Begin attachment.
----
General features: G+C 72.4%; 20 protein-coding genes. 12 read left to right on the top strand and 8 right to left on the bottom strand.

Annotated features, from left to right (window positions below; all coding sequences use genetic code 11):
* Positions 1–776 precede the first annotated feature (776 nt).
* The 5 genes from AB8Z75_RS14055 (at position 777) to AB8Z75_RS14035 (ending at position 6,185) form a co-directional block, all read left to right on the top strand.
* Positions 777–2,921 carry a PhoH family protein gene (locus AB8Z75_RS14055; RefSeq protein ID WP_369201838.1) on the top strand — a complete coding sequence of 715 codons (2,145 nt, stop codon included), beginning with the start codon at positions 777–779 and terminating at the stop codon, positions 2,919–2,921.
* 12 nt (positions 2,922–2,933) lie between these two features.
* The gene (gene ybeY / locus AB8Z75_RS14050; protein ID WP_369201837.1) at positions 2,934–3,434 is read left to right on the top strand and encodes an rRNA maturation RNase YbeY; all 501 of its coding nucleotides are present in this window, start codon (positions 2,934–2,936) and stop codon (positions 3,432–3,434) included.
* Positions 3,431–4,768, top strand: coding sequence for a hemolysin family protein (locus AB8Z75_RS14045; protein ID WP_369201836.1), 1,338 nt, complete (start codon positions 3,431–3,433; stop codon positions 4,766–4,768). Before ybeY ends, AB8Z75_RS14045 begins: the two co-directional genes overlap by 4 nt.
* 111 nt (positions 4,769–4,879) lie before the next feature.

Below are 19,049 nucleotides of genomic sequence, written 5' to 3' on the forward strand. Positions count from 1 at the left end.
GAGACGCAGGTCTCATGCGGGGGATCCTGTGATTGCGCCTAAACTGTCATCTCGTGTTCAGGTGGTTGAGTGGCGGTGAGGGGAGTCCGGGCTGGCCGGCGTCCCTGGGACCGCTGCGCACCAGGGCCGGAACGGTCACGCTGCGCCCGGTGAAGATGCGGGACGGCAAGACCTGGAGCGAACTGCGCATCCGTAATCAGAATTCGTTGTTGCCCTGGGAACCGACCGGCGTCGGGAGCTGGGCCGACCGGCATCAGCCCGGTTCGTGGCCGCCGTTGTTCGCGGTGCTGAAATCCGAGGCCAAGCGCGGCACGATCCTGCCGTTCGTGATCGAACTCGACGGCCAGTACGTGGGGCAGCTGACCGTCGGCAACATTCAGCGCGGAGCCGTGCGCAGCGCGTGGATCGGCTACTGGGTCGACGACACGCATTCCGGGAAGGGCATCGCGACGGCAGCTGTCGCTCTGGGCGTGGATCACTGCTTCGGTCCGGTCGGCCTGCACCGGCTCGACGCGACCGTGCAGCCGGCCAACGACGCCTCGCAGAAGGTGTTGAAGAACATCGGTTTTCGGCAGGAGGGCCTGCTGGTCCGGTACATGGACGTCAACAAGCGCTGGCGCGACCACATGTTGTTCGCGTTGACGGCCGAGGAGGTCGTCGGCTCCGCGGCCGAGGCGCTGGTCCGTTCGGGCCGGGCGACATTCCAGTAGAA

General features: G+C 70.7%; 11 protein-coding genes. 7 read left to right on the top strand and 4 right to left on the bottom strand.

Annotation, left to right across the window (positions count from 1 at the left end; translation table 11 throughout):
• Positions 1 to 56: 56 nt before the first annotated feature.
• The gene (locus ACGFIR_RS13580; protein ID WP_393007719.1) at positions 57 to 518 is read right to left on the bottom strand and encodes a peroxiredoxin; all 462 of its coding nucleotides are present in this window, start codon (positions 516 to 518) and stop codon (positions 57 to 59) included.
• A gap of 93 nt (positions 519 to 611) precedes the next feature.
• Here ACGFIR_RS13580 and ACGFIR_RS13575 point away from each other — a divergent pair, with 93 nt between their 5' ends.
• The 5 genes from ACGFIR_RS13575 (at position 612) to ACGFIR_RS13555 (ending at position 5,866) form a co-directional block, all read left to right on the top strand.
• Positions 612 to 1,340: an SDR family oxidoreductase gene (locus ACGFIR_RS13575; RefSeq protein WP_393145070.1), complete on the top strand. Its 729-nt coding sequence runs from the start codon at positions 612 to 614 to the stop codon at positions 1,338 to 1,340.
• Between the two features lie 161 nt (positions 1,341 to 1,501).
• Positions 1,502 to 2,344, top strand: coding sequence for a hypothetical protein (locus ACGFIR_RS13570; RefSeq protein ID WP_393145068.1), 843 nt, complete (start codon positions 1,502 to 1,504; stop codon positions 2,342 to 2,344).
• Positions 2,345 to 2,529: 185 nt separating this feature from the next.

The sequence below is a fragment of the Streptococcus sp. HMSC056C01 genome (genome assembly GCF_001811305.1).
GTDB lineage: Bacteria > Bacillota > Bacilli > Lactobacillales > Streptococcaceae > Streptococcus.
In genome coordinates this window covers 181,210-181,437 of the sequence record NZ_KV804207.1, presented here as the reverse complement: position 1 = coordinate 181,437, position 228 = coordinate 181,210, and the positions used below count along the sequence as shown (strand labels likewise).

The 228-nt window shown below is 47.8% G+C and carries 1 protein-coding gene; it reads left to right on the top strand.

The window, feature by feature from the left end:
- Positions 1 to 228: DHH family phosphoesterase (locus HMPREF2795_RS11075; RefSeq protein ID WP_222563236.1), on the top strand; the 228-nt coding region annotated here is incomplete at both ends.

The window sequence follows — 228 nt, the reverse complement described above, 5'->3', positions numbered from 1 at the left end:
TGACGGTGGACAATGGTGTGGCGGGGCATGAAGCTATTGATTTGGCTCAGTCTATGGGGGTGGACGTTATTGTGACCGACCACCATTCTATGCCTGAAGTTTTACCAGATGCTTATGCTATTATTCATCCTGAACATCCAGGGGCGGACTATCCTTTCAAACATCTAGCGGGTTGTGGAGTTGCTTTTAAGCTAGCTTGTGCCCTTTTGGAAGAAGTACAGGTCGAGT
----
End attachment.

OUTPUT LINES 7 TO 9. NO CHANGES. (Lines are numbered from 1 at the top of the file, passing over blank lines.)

* The gene (gene ybeY / locus AB8Z75_RS14050; protein ID WP_369201837.1) at positions 2,934–3,434 is read left to right on the top strand and encodes an rRNA maturation RNase YbeY; all 501 of its coding nucleotides are present in this window, start codon (positions 2,934–2,936) and stop codon (positions 3,432–3,434) included.
* Positions 3,431–4,768, top strand: coding sequence for a hemolysin family protein (locus AB8Z75_RS14045; protein ID WP_369201836.1), 1,338 nt, complete (start codon positions 3,431–3,433; stop codon positions 4,766–4,768). Before ybeY ends, AB8Z75_RS14045 begins: the two co-directional genes overlap by 4 nt.
* 111 nt (positions 4,769–4,879) lie before the next feature.